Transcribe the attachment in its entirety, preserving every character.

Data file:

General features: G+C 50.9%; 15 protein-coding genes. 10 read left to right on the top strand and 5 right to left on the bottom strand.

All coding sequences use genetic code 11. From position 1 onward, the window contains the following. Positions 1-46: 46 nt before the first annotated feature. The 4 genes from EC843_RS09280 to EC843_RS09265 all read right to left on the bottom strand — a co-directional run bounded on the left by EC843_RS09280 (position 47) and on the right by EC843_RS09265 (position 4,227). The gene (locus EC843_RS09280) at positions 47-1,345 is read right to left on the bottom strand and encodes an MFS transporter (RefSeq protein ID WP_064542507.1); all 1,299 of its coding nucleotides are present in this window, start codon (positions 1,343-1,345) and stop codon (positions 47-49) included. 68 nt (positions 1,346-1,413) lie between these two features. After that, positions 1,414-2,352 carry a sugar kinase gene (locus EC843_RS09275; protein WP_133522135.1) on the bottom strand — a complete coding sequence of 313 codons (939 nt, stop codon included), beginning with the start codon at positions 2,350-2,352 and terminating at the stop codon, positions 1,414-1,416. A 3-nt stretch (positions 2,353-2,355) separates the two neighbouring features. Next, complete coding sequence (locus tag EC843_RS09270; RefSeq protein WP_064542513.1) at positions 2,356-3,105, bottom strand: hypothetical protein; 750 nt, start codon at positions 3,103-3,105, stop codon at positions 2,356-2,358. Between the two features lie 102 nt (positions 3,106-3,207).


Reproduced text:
General features: G+C 50.9%; 15 protein-coding genes. 10 read left to right on the top strand and 5 right to left on the bottom strand.

All coding sequences use genetic code 11. From position 1 onward, the window contains the following. Positions 1-46: 46 nt before the first annotated feature. The 4 genes from EC843_RS09280 to EC843_RS09265 all read right to left on the bottom strand — a co-directional run bounded on the left by EC843_RS09280 (position 47) and on the right by EC843_RS09265 (position 4,227). The gene (locus EC843_RS09280) at positions 47-1,345 is read right to left on the bottom strand and encodes an MFS transporter (RefSeq protein ID WP_064542507.1); all 1,299 of its coding nucleotides are present in this window, start codon (positions 1,343-1,345) and stop codon (positions 47-49) included. 68 nt (positions 1,346-1,413) lie between these two features. After that, positions 1,414-2,352 carry a sugar kinase gene (locus EC843_RS09275; protein WP_133522135.1) on the bottom strand — a complete coding sequence of 313 codons (939 nt, stop codon included), beginning with the start codon at positions 2,350-2,352 and terminating at the stop codon, positions 1,414-1,416. A 3-nt stretch (positions 2,353-2,355) separates the two neighbouring features. Next, complete coding sequence (locus tag EC843_RS09270; RefSeq protein WP_064542513.1) at positions 2,356-3,105, bottom strand: hypothetical protein; 750 nt, start codon at positions 3,103-3,105, stop codon at positions 2,356-2,358. Between the two features lie 102 nt (positions 3,106-3,207).